The man behind the name of Bloomberg TV and a stalwart of the business world, Michael Bloomberg's net worth is estimated to be $77 billion.
Michael Bloomberg's net worth stats
|Net worth:||$77 billion|
|Source of wealth:||Financial services, investing|
|Date of birth:||February 14, 1942|
|Place of birth:||Boston, Massachusetts|
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How did Michael Bloomberg build his net worth?
Michael started out in the financial service industry in the 1970s working at the investment bank, Salomon Brothers, counting stock certificates and bonds.
He became a general partner in 1976 but was demoted a couple of years later, fortuitously placing him in a department that dealt with computer technology.
The company was purchased by a trading firm in 1981, and Michael was let go with a massive $10 million severance package.
Instead of blowing through his money on a yacht or wallowing over a lost job, Bloomberg founded a company called Innovative Market Solutions - giving traders the latest information on US Treasury bond prices.
One of his earliest clients was Merrill Lynch, which later became a major investor.
Over time, the company grew into what is known as Bloomberg LP today.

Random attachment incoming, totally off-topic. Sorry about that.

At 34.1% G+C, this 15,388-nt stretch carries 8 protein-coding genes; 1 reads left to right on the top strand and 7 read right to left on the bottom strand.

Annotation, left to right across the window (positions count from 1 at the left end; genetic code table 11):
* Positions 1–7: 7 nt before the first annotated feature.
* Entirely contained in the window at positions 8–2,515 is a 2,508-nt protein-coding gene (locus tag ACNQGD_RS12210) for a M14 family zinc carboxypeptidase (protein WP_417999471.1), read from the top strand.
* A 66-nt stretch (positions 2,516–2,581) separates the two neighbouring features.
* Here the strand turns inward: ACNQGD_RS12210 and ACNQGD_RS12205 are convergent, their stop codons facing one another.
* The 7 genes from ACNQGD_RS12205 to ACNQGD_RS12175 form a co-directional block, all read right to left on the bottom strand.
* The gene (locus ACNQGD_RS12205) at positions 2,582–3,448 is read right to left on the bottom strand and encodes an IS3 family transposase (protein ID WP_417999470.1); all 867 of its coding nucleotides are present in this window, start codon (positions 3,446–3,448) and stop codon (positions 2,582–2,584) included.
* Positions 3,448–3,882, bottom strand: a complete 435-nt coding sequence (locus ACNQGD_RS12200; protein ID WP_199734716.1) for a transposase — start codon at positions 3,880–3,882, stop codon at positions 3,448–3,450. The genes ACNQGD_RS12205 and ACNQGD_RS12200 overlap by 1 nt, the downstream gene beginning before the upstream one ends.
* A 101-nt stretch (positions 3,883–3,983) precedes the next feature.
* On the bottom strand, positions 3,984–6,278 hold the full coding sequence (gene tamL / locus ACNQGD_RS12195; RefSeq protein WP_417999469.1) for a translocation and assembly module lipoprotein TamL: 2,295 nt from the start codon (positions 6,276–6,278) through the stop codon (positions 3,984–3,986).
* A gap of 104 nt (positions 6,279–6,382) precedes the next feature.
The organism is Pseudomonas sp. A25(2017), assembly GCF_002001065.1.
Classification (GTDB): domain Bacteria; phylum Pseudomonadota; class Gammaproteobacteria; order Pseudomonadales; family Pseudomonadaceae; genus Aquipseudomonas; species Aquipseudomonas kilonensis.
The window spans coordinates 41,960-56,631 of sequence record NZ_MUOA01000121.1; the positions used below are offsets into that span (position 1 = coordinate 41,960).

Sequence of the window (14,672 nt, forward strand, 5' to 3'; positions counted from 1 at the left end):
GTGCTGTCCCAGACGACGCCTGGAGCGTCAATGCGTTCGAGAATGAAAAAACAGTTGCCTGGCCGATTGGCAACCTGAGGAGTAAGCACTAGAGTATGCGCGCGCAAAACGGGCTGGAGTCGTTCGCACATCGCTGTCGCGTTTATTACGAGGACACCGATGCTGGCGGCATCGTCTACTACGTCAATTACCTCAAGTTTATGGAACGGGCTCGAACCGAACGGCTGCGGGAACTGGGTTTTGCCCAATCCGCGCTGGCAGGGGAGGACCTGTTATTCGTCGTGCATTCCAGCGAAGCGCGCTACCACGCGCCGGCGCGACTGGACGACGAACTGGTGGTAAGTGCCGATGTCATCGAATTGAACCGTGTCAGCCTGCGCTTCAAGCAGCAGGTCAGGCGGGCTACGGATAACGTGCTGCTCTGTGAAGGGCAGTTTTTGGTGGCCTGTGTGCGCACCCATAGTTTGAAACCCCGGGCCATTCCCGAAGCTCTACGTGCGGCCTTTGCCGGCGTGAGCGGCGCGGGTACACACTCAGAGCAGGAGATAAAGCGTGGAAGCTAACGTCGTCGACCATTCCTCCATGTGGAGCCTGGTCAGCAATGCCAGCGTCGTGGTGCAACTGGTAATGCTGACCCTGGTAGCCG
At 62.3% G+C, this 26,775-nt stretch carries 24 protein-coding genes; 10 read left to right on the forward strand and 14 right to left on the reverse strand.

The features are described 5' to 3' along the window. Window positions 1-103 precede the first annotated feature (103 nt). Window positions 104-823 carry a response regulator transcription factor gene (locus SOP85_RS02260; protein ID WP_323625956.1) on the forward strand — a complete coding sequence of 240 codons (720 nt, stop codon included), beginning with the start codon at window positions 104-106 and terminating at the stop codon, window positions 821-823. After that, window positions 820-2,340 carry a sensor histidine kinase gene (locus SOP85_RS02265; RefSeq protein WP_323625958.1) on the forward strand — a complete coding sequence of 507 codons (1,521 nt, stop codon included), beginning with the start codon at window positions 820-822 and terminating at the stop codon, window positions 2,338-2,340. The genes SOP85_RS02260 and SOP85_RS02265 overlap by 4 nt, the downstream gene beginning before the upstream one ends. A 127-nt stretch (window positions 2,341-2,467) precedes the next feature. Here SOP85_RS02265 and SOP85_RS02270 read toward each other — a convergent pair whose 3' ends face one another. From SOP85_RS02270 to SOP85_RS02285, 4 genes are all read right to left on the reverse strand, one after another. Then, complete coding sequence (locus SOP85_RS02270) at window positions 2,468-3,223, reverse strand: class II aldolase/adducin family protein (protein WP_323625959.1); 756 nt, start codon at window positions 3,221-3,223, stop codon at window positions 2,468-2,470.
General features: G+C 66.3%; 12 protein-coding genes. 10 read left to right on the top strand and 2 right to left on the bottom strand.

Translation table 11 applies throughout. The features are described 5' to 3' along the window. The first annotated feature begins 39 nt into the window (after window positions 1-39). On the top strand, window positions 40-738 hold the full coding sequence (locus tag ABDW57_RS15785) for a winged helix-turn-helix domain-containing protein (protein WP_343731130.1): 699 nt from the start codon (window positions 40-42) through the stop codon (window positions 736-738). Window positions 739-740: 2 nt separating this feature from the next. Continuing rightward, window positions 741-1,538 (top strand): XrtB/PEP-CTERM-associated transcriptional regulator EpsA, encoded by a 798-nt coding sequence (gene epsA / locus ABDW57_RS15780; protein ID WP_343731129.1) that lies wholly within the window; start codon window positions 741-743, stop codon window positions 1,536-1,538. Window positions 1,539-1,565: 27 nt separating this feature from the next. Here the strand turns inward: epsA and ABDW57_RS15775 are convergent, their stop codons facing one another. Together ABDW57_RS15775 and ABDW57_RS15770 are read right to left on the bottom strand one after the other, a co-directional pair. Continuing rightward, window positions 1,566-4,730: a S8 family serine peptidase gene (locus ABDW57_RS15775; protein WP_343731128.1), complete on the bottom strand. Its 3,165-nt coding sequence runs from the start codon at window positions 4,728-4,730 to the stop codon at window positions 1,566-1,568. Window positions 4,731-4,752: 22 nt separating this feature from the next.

The company has offices in more than 100 cities worldwide and as of 2019, recorded more than $10 billion in revenue.
In addition to the data, Michael has expanded to other industries: Bloomberg TV, Bloomberg.com, Bloomberg Magazine, Bloomberg Markets, and Bloomberg Radio are just a few of his active ventures.
Was Bloomberg in politics?
Michael Bloomberg is also active in the political sphere as a lifelong Democrat.
He served as a Mayor in New York from 2002 to 2013 through successive election campaigns.
Bloomberg also ran as a Democrat candidate for President in 2020 against a crowded primary field of contenders, including Bernie Sanders, Elizabeth Warren, Kamala Harris, Pete Buttigieg, Amy Klobuchar, Tulsi Gabbard, and Joe Biden, who went on to defeat President Trump in the general election.
Bloomberg self-funded his campaign, dropping a staggering $676 million on his unsuccessful primary campaign for only 6.8% of the Democrat caucus voters.